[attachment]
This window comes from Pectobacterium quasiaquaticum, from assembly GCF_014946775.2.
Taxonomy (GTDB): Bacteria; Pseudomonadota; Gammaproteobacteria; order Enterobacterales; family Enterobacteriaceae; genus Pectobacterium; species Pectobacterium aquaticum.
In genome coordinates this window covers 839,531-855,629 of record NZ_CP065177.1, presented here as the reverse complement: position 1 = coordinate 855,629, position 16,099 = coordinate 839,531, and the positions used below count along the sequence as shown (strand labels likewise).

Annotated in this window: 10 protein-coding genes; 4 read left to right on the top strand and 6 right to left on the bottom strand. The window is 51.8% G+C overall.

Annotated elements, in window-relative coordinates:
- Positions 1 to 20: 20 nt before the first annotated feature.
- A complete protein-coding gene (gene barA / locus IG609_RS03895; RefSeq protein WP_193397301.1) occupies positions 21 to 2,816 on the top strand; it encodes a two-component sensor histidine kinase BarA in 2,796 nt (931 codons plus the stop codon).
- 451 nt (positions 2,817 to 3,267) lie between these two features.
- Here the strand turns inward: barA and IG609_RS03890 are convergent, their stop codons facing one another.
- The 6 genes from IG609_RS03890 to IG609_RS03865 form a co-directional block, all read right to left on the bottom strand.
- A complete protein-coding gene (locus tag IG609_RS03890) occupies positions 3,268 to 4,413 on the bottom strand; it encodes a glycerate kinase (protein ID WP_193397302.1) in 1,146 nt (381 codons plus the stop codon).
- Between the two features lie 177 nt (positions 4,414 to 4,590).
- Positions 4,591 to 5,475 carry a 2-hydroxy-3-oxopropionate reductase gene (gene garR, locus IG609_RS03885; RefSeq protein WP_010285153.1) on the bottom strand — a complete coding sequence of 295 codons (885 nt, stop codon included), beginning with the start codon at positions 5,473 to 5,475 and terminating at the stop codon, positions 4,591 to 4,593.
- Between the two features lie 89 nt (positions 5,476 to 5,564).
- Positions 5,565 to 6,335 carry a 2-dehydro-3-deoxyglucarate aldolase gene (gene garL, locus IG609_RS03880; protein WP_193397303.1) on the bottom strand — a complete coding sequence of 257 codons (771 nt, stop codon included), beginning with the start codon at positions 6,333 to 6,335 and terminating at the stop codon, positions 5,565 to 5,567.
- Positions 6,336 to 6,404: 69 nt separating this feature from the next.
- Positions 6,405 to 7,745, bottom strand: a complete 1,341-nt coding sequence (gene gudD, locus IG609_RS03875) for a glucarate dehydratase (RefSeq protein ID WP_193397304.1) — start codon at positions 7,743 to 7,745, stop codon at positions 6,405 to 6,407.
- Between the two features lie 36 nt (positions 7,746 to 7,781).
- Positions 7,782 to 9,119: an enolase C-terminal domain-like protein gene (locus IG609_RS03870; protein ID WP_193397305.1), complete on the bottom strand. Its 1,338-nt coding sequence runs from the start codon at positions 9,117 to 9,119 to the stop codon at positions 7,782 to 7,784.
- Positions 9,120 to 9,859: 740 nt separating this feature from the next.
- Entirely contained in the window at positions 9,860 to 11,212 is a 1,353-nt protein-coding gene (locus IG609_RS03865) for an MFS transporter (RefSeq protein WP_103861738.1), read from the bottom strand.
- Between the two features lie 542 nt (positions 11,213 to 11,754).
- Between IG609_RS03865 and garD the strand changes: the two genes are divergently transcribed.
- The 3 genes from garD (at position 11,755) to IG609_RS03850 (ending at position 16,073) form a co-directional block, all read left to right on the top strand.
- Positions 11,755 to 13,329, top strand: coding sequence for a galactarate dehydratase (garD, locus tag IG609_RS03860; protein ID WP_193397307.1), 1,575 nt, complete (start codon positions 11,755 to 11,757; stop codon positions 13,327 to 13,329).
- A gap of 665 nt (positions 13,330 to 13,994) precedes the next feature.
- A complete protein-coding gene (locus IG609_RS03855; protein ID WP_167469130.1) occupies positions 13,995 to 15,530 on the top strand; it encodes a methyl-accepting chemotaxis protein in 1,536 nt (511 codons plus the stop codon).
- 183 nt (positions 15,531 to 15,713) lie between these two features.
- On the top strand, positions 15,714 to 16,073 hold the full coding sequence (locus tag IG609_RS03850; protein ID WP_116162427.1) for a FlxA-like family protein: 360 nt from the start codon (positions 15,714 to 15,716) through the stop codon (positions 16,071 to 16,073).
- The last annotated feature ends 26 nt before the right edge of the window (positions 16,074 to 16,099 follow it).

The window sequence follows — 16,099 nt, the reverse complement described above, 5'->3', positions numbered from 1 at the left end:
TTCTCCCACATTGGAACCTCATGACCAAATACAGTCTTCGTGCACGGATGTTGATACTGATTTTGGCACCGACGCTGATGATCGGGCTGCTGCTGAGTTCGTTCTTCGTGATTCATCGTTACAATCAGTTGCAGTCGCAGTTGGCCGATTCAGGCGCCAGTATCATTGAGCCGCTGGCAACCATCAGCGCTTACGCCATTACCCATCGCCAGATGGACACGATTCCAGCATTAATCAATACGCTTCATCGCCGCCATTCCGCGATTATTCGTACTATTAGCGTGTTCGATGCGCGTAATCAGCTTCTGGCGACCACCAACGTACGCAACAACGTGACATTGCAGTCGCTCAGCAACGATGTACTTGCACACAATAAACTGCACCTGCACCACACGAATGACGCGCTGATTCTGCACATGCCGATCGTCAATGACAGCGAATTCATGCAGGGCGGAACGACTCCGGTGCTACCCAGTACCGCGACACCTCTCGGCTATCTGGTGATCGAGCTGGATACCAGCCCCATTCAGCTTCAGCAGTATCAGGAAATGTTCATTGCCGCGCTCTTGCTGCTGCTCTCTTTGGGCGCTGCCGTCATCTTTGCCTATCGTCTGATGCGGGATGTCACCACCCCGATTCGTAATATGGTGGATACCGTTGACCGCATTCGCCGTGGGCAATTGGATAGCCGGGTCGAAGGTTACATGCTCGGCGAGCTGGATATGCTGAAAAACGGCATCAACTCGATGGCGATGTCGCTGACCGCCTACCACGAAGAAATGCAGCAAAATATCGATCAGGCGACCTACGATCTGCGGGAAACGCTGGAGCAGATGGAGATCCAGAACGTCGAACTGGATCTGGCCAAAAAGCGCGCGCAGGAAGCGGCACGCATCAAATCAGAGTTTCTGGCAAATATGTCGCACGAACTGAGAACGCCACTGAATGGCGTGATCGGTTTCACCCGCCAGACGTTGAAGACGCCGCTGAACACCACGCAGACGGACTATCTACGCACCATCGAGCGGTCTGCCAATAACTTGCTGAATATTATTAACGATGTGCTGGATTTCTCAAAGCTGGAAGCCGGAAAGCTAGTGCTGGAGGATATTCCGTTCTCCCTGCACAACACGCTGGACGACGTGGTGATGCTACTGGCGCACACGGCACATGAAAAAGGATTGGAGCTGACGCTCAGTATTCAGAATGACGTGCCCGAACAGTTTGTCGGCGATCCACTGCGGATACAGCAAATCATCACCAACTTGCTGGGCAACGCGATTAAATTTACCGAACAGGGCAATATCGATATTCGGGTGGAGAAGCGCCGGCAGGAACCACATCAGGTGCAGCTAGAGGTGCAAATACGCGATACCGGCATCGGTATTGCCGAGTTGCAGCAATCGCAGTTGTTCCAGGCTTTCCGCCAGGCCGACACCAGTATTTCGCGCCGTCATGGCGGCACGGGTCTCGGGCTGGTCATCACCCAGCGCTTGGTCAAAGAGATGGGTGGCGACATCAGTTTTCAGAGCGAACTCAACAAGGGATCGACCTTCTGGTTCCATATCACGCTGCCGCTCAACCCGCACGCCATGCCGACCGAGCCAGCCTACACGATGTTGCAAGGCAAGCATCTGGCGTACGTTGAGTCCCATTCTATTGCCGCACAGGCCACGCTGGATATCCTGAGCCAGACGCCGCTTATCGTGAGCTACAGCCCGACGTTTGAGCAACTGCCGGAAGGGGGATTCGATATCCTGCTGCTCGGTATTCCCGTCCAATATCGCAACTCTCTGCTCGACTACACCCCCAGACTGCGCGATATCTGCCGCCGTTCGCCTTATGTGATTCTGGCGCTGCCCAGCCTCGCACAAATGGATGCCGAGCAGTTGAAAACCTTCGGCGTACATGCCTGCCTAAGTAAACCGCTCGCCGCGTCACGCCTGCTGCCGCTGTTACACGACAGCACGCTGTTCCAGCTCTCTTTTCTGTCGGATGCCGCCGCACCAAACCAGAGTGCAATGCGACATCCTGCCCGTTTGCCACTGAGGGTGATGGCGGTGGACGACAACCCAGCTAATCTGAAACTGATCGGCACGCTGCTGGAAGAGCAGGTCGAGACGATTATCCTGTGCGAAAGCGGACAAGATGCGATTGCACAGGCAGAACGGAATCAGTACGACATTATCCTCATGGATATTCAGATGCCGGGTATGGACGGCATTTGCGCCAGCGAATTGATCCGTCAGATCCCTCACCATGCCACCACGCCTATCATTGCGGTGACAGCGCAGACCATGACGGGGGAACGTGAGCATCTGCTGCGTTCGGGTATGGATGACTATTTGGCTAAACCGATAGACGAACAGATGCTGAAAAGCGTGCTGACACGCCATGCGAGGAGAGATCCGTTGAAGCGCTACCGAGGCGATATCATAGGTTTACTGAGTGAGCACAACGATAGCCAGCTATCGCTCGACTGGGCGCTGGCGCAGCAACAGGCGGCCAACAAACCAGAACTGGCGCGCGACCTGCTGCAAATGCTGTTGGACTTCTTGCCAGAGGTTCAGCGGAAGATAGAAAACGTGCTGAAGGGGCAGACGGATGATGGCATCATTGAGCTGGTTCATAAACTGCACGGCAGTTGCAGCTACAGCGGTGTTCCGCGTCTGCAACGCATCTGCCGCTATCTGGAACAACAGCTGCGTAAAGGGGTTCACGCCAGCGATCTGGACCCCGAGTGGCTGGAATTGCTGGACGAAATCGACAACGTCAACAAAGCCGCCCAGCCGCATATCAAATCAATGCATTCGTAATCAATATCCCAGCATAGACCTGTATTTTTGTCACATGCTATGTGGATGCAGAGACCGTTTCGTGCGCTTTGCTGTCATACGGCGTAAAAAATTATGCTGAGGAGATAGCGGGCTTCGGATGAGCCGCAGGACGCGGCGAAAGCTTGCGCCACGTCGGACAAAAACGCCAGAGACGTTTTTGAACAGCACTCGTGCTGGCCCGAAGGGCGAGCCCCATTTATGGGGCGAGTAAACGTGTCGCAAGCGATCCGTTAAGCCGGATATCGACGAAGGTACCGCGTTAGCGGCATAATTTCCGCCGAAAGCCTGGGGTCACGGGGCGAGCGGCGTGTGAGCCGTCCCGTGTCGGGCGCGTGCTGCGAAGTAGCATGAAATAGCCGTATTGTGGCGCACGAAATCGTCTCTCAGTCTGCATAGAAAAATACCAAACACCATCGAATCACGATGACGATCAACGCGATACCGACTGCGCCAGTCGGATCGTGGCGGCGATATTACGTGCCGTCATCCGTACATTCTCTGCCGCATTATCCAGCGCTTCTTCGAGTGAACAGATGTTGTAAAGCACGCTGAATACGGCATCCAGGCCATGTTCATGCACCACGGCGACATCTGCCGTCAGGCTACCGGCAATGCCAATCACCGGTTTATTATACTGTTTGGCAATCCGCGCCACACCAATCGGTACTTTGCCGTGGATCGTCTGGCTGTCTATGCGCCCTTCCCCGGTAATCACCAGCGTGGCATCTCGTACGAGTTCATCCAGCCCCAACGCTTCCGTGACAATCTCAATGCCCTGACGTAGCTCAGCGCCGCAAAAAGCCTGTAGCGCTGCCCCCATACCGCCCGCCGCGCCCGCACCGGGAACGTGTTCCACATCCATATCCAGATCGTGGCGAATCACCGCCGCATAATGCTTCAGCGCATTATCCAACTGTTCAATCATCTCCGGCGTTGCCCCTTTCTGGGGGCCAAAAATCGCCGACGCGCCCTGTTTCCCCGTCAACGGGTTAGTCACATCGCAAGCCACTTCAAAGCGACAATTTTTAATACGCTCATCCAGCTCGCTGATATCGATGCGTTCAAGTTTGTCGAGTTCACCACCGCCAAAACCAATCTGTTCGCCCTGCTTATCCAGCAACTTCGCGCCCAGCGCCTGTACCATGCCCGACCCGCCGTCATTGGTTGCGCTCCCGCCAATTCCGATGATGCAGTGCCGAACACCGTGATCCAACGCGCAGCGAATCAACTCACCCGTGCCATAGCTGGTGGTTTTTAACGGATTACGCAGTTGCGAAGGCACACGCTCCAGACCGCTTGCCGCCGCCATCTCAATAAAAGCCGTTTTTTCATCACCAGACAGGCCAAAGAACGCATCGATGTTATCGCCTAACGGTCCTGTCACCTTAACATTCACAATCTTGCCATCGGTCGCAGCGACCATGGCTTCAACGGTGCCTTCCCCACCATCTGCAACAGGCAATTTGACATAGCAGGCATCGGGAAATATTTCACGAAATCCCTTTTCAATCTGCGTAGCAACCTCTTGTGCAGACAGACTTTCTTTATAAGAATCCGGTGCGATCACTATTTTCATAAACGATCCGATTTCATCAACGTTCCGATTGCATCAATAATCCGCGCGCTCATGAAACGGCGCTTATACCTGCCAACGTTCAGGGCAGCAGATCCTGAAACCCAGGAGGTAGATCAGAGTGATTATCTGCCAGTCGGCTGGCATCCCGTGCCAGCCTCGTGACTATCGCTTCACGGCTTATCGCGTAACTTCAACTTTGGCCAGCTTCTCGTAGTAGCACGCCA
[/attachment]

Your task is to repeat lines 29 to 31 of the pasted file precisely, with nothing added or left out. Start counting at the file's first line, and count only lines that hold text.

- On the top strand, positions 15,714 to 16,073 hold the full coding sequence (locus tag IG609_RS03850; protein ID WP_116162427.1) for a FlxA-like family protein: 360 nt from the start codon (positions 15,714 to 15,716) through the stop codon (positions 16,071 to 16,073).
- The last annotated feature ends 26 nt before the right edge of the window (positions 16,074 to 16,099 follow it).

The window sequence follows — 16,099 nt, the reverse complement described above, 5'->3', positions numbered from 1 at the left end: